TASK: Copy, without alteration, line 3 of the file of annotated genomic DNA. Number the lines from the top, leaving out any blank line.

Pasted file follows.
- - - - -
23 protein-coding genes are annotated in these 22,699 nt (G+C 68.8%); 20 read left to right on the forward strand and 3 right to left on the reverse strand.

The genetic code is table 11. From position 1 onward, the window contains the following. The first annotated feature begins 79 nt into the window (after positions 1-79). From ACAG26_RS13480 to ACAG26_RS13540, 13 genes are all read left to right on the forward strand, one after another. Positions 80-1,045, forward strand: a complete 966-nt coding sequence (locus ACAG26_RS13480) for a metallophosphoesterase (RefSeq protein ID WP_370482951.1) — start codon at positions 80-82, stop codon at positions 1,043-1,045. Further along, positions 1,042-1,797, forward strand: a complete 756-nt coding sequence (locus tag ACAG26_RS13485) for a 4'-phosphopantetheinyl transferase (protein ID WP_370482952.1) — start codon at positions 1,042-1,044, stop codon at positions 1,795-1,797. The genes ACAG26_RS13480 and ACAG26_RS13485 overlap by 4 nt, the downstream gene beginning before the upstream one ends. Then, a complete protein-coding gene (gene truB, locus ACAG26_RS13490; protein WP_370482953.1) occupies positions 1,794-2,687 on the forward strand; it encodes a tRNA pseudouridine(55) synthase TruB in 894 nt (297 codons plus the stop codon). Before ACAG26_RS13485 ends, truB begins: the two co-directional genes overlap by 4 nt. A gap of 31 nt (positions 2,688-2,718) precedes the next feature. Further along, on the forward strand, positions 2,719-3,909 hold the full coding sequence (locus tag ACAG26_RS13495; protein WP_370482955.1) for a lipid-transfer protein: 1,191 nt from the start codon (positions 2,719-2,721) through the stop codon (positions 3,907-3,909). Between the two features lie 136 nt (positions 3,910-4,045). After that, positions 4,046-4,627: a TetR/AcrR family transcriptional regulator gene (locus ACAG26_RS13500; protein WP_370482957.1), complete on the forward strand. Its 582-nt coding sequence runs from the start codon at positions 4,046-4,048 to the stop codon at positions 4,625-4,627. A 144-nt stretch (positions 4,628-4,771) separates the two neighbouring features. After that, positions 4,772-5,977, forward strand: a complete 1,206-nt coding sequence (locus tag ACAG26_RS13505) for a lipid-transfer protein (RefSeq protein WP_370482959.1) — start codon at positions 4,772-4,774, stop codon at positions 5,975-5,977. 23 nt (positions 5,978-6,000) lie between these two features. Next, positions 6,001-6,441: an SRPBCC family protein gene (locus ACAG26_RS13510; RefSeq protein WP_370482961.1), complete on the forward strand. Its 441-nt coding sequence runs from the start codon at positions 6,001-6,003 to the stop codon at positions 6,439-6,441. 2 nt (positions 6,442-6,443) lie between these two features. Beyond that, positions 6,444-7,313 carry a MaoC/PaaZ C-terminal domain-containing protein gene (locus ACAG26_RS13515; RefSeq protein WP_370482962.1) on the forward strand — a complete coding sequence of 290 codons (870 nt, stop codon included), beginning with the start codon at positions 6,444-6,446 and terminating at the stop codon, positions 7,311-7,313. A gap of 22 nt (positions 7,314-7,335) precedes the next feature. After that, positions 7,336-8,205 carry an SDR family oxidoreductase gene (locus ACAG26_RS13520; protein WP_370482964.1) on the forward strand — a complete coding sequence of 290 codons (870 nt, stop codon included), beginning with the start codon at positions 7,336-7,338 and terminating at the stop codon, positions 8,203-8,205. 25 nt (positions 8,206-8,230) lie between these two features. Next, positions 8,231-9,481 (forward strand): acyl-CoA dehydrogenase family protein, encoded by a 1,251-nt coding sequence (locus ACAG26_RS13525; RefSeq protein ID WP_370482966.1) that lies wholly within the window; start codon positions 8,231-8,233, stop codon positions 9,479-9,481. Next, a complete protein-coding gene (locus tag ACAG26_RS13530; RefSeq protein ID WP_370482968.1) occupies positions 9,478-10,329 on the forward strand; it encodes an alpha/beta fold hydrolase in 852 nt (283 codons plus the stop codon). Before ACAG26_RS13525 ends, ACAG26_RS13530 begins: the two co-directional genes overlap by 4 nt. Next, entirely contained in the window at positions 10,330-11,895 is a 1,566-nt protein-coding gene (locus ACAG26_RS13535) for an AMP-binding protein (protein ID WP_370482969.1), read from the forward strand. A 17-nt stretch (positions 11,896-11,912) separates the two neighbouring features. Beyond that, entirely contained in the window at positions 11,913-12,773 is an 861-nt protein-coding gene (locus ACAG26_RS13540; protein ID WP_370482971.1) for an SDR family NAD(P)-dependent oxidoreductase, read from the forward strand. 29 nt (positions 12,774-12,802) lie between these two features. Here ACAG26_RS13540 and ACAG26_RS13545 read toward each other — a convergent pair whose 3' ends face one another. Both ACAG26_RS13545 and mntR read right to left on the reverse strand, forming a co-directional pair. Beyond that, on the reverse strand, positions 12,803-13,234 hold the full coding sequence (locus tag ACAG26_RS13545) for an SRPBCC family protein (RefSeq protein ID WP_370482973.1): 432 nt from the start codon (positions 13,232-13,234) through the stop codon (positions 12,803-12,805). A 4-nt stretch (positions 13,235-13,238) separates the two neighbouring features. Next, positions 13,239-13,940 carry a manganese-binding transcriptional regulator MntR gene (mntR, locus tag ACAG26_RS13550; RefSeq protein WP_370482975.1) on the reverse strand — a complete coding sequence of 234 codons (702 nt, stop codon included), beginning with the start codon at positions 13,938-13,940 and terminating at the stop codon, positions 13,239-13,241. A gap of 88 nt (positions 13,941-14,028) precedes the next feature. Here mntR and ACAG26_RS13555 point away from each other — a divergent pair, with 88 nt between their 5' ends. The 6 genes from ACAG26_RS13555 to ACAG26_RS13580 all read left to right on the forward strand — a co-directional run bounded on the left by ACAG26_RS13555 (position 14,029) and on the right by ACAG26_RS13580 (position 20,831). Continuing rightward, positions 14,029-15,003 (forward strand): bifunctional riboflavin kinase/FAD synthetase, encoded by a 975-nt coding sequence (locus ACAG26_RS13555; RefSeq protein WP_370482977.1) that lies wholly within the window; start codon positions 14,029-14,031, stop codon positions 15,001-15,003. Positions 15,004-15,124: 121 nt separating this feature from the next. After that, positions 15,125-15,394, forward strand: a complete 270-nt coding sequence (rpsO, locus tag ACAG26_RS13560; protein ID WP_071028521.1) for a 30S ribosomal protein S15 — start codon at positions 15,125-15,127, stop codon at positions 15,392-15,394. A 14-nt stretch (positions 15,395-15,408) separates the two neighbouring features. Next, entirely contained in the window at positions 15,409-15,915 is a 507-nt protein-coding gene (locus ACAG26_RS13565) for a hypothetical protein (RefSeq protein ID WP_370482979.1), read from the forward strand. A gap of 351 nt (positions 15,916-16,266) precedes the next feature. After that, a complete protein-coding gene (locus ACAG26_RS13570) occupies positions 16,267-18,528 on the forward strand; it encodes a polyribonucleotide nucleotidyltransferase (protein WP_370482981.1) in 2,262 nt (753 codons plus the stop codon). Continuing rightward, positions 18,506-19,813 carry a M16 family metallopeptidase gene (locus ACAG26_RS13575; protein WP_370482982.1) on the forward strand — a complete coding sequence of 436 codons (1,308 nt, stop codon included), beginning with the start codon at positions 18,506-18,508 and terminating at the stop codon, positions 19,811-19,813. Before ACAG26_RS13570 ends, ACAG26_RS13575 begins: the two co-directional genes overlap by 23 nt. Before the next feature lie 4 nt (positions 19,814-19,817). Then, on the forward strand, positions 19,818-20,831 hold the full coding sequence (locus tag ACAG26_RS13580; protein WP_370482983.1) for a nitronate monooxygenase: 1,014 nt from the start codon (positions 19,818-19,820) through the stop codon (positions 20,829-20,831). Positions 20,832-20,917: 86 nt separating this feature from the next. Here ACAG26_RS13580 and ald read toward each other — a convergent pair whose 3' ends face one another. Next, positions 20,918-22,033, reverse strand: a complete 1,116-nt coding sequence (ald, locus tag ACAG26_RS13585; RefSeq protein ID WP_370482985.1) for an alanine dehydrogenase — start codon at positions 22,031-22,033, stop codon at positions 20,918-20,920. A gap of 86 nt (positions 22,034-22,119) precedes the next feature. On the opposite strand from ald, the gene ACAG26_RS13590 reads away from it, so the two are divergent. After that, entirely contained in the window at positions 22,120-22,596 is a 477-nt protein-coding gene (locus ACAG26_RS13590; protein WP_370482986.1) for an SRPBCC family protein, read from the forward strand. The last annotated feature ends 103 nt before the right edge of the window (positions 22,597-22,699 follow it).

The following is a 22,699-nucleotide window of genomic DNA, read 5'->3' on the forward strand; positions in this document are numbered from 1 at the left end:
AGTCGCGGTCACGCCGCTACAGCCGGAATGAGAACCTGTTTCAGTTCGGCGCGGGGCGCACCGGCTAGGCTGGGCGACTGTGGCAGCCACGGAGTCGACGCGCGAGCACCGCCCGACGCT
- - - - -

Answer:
The following is a 22,699-nucleotide window of genomic DNA, read 5'->3' on the forward strand; positions in this document are numbered from 1 at the left end: